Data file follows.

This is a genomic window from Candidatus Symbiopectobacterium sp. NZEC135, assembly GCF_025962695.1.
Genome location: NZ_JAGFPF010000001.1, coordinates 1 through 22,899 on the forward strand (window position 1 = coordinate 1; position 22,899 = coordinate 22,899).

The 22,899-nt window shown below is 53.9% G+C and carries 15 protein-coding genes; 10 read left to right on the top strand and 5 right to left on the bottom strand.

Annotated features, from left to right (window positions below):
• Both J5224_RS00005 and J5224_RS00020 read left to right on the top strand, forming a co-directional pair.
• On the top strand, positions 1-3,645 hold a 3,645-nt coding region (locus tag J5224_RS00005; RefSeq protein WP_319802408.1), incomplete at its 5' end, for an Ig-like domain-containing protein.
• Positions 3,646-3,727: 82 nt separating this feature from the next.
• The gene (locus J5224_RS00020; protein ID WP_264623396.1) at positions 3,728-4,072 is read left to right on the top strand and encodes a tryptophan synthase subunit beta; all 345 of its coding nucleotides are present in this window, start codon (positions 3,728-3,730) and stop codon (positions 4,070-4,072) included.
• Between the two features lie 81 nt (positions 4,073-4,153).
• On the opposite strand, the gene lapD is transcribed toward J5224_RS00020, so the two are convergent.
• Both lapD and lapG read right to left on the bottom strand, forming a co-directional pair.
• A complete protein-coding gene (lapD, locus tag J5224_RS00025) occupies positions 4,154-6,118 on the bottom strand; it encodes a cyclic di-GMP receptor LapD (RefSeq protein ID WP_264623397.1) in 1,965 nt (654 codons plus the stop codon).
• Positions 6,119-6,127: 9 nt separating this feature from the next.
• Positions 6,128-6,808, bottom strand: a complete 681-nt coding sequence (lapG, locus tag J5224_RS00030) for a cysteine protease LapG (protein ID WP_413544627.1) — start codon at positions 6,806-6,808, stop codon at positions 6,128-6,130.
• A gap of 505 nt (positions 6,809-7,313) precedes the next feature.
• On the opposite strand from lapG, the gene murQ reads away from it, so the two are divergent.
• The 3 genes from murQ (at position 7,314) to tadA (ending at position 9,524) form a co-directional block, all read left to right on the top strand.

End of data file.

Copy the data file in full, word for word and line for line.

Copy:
This is a genomic window from Candidatus Symbiopectobacterium sp. NZEC135, assembly GCF_025962695.1.
Genome location: NZ_JAGFPF010000001.1, coordinates 1 through 22,899 on the forward strand (window position 1 = coordinate 1; position 22,899 = coordinate 22,899).

The 22,899-nt window shown below is 53.9% G+C and carries 15 protein-coding genes; 10 read left to right on the top strand and 5 right to left on the bottom strand.

Annotated features, from left to right (window positions below):
• Both J5224_RS00005 and J5224_RS00020 read left to right on the top strand, forming a co-directional pair.
• On the top strand, positions 1-3,645 hold a 3,645-nt coding region (locus tag J5224_RS00005; RefSeq protein WP_319802408.1), incomplete at its 5' end, for an Ig-like domain-containing protein.
• Positions 3,646-3,727: 82 nt separating this feature from the next.
• The gene (locus J5224_RS00020; protein ID WP_264623396.1) at positions 3,728-4,072 is read left to right on the top strand and encodes a tryptophan synthase subunit beta; all 345 of its coding nucleotides are present in this window, start codon (positions 3,728-3,730) and stop codon (positions 4,070-4,072) included.
• Between the two features lie 81 nt (positions 4,073-4,153).
• On the opposite strand, the gene lapD is transcribed toward J5224_RS00020, so the two are convergent.
• Both lapD and lapG read right to left on the bottom strand, forming a co-directional pair.
• A complete protein-coding gene (lapD, locus tag J5224_RS00025) occupies positions 4,154-6,118 on the bottom strand; it encodes a cyclic di-GMP receptor LapD (RefSeq protein ID WP_264623397.1) in 1,965 nt (654 codons plus the stop codon).
• Positions 6,119-6,127: 9 nt separating this feature from the next.
• Positions 6,128-6,808, bottom strand: a complete 681-nt coding sequence (lapG, locus tag J5224_RS00030) for a cysteine protease LapG (protein ID WP_413544627.1) — start codon at positions 6,806-6,808, stop codon at positions 6,128-6,130.
• A gap of 505 nt (positions 6,809-7,313) precedes the next feature.
• On the opposite strand from lapG, the gene murQ reads away from it, so the two are divergent.
• The 3 genes from murQ (at position 7,314) to tadA (ending at position 9,524) form a co-directional block, all read left to right on the top strand.